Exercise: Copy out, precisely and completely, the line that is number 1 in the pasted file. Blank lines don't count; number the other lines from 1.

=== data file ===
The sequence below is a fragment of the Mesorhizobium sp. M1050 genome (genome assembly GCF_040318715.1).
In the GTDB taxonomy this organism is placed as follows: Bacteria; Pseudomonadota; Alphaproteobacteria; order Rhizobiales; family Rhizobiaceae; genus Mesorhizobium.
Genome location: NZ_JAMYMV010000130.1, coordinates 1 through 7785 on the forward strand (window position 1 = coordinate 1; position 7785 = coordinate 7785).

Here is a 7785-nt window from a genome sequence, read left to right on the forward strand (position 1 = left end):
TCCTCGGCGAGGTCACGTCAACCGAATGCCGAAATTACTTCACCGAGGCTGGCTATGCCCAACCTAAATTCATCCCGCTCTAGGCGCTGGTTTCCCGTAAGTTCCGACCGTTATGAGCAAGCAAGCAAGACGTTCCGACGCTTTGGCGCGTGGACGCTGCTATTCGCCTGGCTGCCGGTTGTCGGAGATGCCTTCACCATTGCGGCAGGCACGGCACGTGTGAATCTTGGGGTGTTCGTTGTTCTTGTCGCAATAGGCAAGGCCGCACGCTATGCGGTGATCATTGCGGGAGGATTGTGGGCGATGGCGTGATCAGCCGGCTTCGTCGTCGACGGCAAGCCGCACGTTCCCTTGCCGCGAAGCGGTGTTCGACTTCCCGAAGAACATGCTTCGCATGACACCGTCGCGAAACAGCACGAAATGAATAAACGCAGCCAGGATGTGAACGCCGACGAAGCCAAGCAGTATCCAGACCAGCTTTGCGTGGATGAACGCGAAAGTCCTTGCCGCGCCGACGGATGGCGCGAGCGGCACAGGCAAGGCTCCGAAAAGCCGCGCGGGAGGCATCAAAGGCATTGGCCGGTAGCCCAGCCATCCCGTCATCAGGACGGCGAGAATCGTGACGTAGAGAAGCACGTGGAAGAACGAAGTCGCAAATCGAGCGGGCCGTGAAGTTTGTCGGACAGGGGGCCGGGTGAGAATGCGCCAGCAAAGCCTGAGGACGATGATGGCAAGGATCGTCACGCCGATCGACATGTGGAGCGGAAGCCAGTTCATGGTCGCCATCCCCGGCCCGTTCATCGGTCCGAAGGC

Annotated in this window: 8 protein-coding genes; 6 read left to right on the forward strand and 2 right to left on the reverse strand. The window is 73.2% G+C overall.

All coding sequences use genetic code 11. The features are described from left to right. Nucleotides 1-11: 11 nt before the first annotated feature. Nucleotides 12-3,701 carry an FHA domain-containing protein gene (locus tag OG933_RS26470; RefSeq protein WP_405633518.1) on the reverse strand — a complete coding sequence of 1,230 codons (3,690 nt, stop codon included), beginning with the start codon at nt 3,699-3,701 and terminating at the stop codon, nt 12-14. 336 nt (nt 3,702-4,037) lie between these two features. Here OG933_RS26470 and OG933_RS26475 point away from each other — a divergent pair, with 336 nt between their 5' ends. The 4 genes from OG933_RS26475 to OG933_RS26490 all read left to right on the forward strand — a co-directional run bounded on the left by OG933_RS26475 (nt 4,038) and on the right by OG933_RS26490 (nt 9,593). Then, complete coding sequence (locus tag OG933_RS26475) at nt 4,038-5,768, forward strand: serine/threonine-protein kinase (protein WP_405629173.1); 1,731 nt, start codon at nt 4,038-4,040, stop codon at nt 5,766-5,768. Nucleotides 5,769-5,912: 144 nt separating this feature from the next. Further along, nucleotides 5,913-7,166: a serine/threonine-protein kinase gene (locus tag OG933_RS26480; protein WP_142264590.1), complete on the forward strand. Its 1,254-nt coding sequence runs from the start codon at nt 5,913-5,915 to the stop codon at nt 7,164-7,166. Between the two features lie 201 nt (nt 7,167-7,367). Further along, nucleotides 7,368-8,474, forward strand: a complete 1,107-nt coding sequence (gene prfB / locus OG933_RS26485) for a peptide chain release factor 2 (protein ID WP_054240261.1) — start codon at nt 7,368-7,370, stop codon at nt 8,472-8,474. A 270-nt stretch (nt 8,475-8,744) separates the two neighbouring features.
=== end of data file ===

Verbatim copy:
The sequence below is a fragment of the Mesorhizobium sp. M1050 genome (genome assembly GCF_040318715.1).